Meetings of Community Development Associations (CDAs) are interesting affairs. Almost without fail, these gatherings mimic the larger space within which they take place — at least so does the one that I associate with.
Scheduled to start at 8.00am on the last Saturday of every month, I cannot remember when last it convened before 9.00am. Given the calibre of members, this has nothing to do with members’ numeracy (or lack thereof). Indeed, the fact that there are members who are unfailingly present before 8.00am (and who then have to pass the hour until the meeting “is called to order” in idle chatter) puts the lie to our inability to count being the root cause of our inability to be on time.
Despite this shortcoming, discourse at the edge of the meeting is taking up by visceral griping over the Nigerian condition; especially how our elected leaders have let us down since we resumed the vote in 1999. Scant consideration is given to how foibles at the micro-level, including simply being able to arrive an event on schedule, conduct business impersonally, and depart on time, may be contributing to the nutritive medium feeding our national under-performance.
Ignore the penchant for being “fashionably late”, however, and the CDAs’ meeting agenda must read like a page off the executive council meetings of any government in the country: security, infrastructure (roads, sewerage, electricity, etc.), how to pay for these, and noise pollution from churches in what is largely a residential neighbourhood, invariably dominate the conversations. Nevertheless, over the 16 years of my association with this particular CDA finance has been the bête noire.
Costs of maintaining the community have risen steadily, especially for security — the transition from night guards only, to a 24-hour manning of the gates leading into the community has not helped, either. In this period, a little over 20% of residents have borne 80% of the cost of keeping the community in pocket. From acknowledging that more responsible governments at the national and sub-national levels would obviate the angst from thinking through these burdens, the community’s panjandrums have struggled with bringing about changes to the community’s finances.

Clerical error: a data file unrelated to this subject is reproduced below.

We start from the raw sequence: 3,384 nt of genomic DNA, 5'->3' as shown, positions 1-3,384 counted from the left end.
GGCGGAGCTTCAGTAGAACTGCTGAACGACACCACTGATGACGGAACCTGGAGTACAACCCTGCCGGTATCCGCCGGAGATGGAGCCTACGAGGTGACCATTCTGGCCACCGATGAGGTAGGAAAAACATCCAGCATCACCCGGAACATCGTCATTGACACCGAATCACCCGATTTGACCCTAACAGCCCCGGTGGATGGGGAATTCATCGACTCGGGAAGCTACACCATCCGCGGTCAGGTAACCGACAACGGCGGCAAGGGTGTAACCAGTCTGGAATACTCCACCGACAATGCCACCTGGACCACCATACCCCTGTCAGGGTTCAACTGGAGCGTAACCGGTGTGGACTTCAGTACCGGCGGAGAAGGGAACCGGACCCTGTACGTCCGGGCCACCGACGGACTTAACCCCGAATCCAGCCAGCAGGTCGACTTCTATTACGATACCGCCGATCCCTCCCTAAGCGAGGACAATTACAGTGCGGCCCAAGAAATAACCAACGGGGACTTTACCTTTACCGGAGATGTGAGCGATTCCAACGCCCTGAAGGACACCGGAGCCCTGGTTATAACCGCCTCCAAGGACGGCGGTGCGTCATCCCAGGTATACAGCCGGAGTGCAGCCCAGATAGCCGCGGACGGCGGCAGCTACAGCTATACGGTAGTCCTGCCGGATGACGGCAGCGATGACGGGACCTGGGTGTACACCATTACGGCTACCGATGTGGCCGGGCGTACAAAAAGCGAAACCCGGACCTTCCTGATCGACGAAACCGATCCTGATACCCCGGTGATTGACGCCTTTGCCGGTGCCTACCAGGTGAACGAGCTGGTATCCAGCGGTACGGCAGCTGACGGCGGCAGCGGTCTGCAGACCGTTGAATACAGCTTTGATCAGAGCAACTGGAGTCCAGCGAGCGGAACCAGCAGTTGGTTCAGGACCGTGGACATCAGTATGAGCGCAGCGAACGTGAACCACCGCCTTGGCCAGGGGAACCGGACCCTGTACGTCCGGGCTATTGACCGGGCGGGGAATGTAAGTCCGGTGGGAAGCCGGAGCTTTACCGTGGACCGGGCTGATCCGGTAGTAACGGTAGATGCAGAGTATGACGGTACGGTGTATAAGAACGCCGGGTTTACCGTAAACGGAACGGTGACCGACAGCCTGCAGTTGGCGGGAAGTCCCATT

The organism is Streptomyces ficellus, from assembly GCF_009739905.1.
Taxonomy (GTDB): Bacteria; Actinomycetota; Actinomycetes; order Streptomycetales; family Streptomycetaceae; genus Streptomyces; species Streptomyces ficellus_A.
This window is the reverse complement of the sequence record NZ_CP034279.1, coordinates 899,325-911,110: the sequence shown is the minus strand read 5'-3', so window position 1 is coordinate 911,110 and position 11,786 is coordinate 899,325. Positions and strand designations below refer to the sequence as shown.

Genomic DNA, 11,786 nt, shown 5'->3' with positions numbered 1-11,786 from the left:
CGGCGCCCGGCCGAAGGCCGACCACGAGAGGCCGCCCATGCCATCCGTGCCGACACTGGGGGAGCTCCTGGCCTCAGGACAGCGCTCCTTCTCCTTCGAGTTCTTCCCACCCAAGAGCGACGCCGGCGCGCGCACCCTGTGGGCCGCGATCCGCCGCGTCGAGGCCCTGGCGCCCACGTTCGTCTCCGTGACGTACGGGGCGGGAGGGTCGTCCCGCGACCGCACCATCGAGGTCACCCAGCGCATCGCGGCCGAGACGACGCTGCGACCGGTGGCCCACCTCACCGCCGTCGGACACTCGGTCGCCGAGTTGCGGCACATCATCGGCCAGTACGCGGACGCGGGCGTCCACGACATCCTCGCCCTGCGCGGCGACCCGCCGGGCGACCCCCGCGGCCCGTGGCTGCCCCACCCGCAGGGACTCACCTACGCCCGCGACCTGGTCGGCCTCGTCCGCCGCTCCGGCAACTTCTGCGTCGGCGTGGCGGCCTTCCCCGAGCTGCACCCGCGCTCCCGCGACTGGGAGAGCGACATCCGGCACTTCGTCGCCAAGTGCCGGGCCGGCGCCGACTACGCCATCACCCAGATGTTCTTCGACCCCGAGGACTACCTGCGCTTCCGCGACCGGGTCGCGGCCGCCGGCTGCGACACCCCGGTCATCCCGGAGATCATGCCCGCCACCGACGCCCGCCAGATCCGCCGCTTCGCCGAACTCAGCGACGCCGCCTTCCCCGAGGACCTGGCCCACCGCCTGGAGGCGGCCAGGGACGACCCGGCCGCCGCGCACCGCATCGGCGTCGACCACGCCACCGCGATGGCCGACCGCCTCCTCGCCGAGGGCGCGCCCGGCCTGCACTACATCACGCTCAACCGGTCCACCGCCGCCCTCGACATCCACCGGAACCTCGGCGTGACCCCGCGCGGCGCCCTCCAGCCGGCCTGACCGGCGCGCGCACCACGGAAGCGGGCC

There is no doubt that it is currently inefficient. However, arguments about ways and means of boosting revenue have floundered on both libertarian and egalitarian concerns. The one perspective has argued that it would fly in the face of the community’s civil liberties were efforts to raise fund to include restrictions on movement in and out of the community for non-financial members. The fact that financial members are largely landlords means that any lock-in or lock-out would disproportionately affect tenants in the community. So, the right to ingress and egress also clothes itself in a near militant refusal by tenants to be “oppressed” by the propertied class.
A Martian observing any of these meetings could not fail to notice how a conclave in a small community on the outskirts of Lagos State so faithfully mirrors the national psychoses. Meetings that don’t start on time are a worry for a people bent on improving their lot, no doubt. But this willingness to let the “commons” go to waste in the assumption that it is “society’s” responsibility, is this not a far bigger threat to the cohesion of our communities?
We cannot solve the problem of assigning responsibilities for the management of our shared spaces without being able to address the burden of “free riders”. And how do you mainstream free-riders without infringing the exercise of rights that make us all human?
Mulling on these knots, our hypothetical alien visitor would have been gobsmacked by a suggestion that came off my community’s CDA meeting for August. Worried by the same issues, this member reminded the august gathering how certain communities in the country defer to wealth. If, according to him, a 15-year old were the wealthiest member of such communities, elders, and the like in those communities would swallow their pride and do homage before the teen, in order that he may spread his munificence all round.
Given that only God gives such wealth, it is arrogant for the community to hold out against the richest member (only recently arrived this) — or so this strange argument went. He therefore advised that the community swallow its pride and go cap in hand to have its many problems resolved by this financial Johnny come lately.
Only after listening to this allocution did it dawn on me how certain parts of the country could have found it in them to celebrate as Nigerian heroes, nationals who were found guilty of drug trafficking in other jurisdictions, and executed for this offence.